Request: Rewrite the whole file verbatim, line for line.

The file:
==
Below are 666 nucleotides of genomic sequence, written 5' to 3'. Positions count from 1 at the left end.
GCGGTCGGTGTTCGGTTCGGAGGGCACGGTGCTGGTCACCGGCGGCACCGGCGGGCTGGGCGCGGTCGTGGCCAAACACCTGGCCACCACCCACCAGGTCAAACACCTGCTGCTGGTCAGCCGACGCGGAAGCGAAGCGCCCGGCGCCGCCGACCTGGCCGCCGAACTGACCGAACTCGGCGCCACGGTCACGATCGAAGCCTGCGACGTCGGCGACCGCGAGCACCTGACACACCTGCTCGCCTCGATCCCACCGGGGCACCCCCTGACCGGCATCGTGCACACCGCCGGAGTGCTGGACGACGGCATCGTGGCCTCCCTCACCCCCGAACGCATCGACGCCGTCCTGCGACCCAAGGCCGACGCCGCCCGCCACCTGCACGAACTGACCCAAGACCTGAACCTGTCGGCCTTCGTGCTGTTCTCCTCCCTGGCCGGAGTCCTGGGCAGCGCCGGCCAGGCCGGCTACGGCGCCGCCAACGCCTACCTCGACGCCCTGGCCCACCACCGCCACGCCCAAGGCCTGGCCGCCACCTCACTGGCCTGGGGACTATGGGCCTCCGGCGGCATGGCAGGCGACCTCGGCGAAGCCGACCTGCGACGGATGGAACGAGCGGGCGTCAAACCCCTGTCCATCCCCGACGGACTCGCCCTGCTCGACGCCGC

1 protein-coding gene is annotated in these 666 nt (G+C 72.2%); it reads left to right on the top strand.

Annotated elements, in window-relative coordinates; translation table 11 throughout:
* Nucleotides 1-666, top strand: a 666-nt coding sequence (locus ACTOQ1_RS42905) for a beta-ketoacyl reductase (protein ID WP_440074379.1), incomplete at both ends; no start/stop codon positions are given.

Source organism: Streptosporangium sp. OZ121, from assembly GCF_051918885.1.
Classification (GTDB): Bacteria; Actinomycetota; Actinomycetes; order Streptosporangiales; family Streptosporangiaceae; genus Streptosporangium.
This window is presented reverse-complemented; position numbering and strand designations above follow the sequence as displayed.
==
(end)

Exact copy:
Below are 666 nucleotides of genomic sequence, written 5' to 3'. Positions count from 1 at the left end.
GCGGTCGGTGTTCGGTTCGGAGGGCACGGTGCTGGTCACCGGCGGCACCGGCGGGCTGGGCGCGGTCGTGGCCAAACACCTGGCCACCACCCACCAGGTCAAACACCTGCTGCTGGTCAGCCGACGCGGAAGCGAAGCGCCCGGCGCCGCCGACCTGGCCGCCGAACTGACCGAACTCGGCGCCACGGTCACGATCGAAGCCTGCGACGTCGGCGACCGCGAGCACCTGACACACCTGCTCGCCTCGATCCCACCGGGGCACCCCCTGACCGGCATCGTGCACACCGCCGGAGTGCTGGACGACGGCATCGTGGCCTCCCTCACCCCCGAACGCATCGACGCCGTCCTGCGACCCAAGGCCGACGCCGCCCGCCACCTGCACGAACTGACCCAAGACCTGAACCTGTCGGCCTTCGTGCTGTTCTCCTCCCTGGCCGGAGTCCTGGGCAGCGCCGGCCAGGCCGGCTACGGCGCCGCCAACGCCTACCTCGACGCCCTGGCCCACCACCGCCACGCCCAAGGCCTGGCCGCCACCTCACTGGCCTGGGGACTATGGGCCTCCGGCGGCATGGCAGGCGACCTCGGCGAAGCCGACCTGCGACGGATGGAACGAGCGGGCGTCAAACCCCTGTCCATCCCCGACGGACTCGCCCTGCTCGACGCCGC

1 protein-coding gene is annotated in these 666 nt (G+C 72.2%); it reads left to right on the top strand.

Annotated elements, in window-relative coordinates; translation table 11 throughout:
* Nucleotides 1-666, top strand: a 666-nt coding sequence (locus ACTOQ1_RS42905) for a beta-ketoacyl reductase (protein ID WP_440074379.1), incomplete at both ends; no start/stop codon positions are given.

Source organism: Streptosporangium sp. OZ121, from assembly GCF_051918885.1.
Classification (GTDB): Bacteria; Actinomycetota; Actinomycetes; order Streptosporangiales; family Streptosporangiaceae; genus Streptosporangium.
This window is presented reverse-complemented; position numbering and strand designations above follow the sequence as displayed.